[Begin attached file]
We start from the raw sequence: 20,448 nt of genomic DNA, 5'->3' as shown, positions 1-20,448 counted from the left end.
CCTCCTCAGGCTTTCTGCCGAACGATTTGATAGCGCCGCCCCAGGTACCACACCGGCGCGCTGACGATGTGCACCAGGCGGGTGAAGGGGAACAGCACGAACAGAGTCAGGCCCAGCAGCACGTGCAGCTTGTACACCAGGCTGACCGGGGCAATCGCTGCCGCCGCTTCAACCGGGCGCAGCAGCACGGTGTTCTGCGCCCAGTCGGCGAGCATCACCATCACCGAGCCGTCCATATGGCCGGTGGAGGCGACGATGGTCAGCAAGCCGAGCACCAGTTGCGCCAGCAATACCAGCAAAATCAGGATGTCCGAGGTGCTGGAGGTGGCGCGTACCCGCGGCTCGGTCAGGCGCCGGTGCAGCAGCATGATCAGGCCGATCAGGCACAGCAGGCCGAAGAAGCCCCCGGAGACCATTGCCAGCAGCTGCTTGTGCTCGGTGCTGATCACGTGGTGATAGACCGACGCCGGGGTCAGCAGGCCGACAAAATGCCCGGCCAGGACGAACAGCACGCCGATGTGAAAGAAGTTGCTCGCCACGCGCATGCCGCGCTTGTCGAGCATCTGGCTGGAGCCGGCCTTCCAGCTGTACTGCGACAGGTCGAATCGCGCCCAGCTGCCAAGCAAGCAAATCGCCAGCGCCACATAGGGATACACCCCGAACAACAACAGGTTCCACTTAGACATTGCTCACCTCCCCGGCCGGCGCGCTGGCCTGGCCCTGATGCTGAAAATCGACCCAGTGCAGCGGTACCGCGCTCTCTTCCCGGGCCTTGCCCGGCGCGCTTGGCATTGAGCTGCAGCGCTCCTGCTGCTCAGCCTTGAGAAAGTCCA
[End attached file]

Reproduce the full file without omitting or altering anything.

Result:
We start from the raw sequence: 20,448 nt of genomic DNA, 5'->3' as shown, positions 1-20,448 counted from the left end.
CCTCCTCAGGCTTTCTGCCGAACGATTTGATAGCGCCGCCCCAGGTACCACACCGGCGCGCTGACGATGTGCACCAGGCGGGTGAAGGGGAACAGCACGAACAGAGTCAGGCCCAGCAGCACGTGCAGCTTGTACACCAGGCTGACCGGGGCAATCGCTGCCGCCGCTTCAACCGGGCGCAGCAGCACGGTGTTCTGCGCCCAGTCGGCGAGCATCACCATCACCGAGCCGTCCATATGGCCGGTGGAGGCGACGATGGTCAGCAAGCCGAGCACCAGTTGCGCCAGCAATACCAGCAAAATCAGGATGTCCGAGGTGCTGGAGGTGGCGCGTACCCGCGGCTCGGTCAGGCGCCGGTGCAGCAGCATGATCAGGCCGATCAGGCACAGCAGGCCGAAGAAGCCCCCGGAGACCATTGCCAGCAGCTGCTTGTGCTCGGTGCTGATCACGTGGTGATAGACCGACGCCGGGGTCAGCAGGCCGACAAAATGCCCGGCCAGGACGAACAGCACGCCGATGTGAAAGAAGTTGCTCGCCACGCGCATGCCGCGCTTGTCGAGCATCTGGCTGGAGCCGGCCTTCCAGCTGTACTGCGACAGGTCGAATCGCGCCCAGCTGCCAAGCAAGCAAATCGCCAGCGCCACATAGGGATACACCCCGAACAACAACAGGTTCCACTTAGACATTGCTCACCTCCCCGGCCGGCGCGCTGGCCTGGCCCTGATGCTGAAAATCGACCCAGTGCAGCGGTACCGCGCTCTCTTCCCGGGCCTTGCCCGGCGCGCTTGGCATTGAGCTGCAGCGCTCCTGCTGCTCAGCCTTGAGAAAGTCCA